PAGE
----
OPN Impacts Election for Progressive Underdog

OPN Impacts Election for Progressive Underdog

“I’m just a mom who wanted to give back while staying connected with my kids,” said Paula Lewis, newly elected Oklahoma City Public School Board Chair, in an interview with the Oklahoma Progressive Network (OPN) this past week. “I think the fact that I’m just a normal person helped.”

Referencing her upset win on Tues. April 4th, over heavily funded and politically connected, Stanley Hupfeld, supported by the deep pockets of movers and shakers in Oklahoma City, Lewis noted that in contrast, the majority of her donations were small amounts from middle-class families with budgets stretched thin. According to the Daily Oklahoman, Hupfeld outraised Lewis by more than 5-to-1.

Lewis ran unopposed for OKCPS District 4 school board member a year ago, and after serving a year on the board, wanted to do more. Not only did Lewis win, but she won by a comfortable margin with 53 percent of the votes over Hupfeld’s 47 percent (6,152 votes to 5,455 votes).

“While having two kids in the district and serving on the school board, I noticed something referred to as the ‘summer gap.’ If two children start kindergarten with a six-month difference in understanding the curriculum, it isn’t a huge deal. They both learn throughout the year and improve. The difference is what they experience in the summer. If the child that had a six-month advantage spends their summer going to the science museum and to the library, while the child with the six-month disadvantage doesn’t receive those enrichment experiences, when they return to school, that six-month difference is now a nine-month difference,” notes Lewis. “When this happens year after year, it can be a two year difference by the time they are in high school.”

A passion for children

We could feel Lewis’ passion for children throughout our conversation. She discussed how some schools offer enrichment opportunities in after school programs to help bridge the “summer gap,” and how the use of spring and fall intersessions can also benefit children needing help.

At OPN, we were really curious about her strategies for winning since she narrowly lost the February election, yet had enough votes to make the runoff against Hupfeld. Lewis attributed her win to several factors: community support; the fact she has children in two different schools in the district; that as a parent with kids in the district, she has an understanding and appreciation of the lives of parents and teachers; and, support from the grassroots progressive movement.

Lewis referred to OPN specifically and our focus on increasing political awareness and community involvement throughout Oklahoma.

“OPN really helped,” said Lewis. “Social media played a huge part, particularly in voter turnout. We had 11,000 votes in the runoff election compared to 7,000 in the initial February election. We were told to expect a 25 percent drop.”

When asked about what made the difference in voter numbers between February’s initial election and April’s runoff, Lewis attributed the increase in voters to OPN.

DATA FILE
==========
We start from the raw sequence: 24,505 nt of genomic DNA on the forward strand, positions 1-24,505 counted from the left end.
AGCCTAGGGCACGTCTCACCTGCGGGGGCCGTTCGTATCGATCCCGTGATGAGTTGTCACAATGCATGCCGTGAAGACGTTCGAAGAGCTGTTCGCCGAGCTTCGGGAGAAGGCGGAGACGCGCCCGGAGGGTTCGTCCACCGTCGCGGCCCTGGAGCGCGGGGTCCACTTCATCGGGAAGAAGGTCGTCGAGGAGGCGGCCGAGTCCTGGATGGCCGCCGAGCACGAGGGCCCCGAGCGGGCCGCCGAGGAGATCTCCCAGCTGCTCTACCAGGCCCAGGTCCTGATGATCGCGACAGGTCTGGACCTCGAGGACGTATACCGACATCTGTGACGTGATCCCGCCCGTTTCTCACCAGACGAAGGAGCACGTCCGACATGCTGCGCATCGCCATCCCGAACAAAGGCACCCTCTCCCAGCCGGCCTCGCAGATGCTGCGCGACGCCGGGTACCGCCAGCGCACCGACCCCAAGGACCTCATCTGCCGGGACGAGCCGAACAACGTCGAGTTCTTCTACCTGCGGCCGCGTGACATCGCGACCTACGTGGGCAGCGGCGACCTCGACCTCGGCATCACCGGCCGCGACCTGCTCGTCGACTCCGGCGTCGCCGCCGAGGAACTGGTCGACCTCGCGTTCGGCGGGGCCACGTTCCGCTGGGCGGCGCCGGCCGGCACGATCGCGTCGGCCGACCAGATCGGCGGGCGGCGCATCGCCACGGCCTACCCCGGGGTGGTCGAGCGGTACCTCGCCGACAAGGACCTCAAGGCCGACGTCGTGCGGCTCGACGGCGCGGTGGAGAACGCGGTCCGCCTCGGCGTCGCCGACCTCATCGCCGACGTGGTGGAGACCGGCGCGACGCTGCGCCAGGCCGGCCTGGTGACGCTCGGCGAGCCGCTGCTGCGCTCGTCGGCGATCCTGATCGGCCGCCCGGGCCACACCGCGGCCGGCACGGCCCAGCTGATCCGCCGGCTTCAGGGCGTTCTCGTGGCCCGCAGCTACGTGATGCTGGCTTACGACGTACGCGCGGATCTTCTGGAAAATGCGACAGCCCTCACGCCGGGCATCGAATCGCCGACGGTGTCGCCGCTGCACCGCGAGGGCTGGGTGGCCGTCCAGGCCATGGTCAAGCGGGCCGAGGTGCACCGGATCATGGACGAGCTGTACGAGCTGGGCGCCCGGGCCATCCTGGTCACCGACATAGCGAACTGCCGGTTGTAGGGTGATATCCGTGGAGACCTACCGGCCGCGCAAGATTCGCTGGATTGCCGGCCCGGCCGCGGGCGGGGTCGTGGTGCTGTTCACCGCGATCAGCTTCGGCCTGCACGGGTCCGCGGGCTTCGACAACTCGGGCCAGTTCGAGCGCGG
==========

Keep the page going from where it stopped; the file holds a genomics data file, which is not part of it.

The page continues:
“I know OPN did that. With their candidate videos and voter guides, as well as the push to get people out to vote, it made a big difference,” she said.

OPN is thrilled we were able to support a progressive candidate like Paula Lewis via social media, voter guides and video interviews with candidates. OKC Public Schools has faced budget cuts, the threat of school closures, as well as ongoing discussions about a charter system takeover. This is not what progressives want for the children of Oklahoma City.

“We want all children to have access to quality public education, and we know Paula will get things going in the best possible direction,” said Kasey Greenhaw, OPN board vice president and co-founder. “I have a child in Oklahoma City Public Schools, and I want her to have a great education. OPN is excited about the progressive movement in Oklahoma, and we aren’t stopping with school board elections. This is just the beginning.”

Renewed hope for Oklahoma progressives

After the November 2016 elections, many Oklahomans found like-minded individuals within OPN to share ideas and concerns regarding the local, state and national political scenes. OPN and other progressive organizations across Oklahoma are seeing a significant increase in political engagement. From OPN’s perspective, Lewis’ win is a step in the right direction. It confirms that when voters are provided comprehensive, unbiased information, we can elect progressive candidates based on shared values. That end result has some very exciting possibilities for the 2018 elections.

“We see evidence that the progressive movement is on the rise and spreading throughout Oklahoma,” says Greenhaw. “Where progressives previously felt the need to hide for fear of job loss or feeling like social outcasts, through OPN and other organizations, many are finding they are not alone. There are people from every political affiliation that have progressive beliefs, and want to move our state forward. We are realizing that when we work together, we really can make a difference. There is renewed hope since the outcome of Paula’s election, and this is the kind of impact OPN is determined to continue.”

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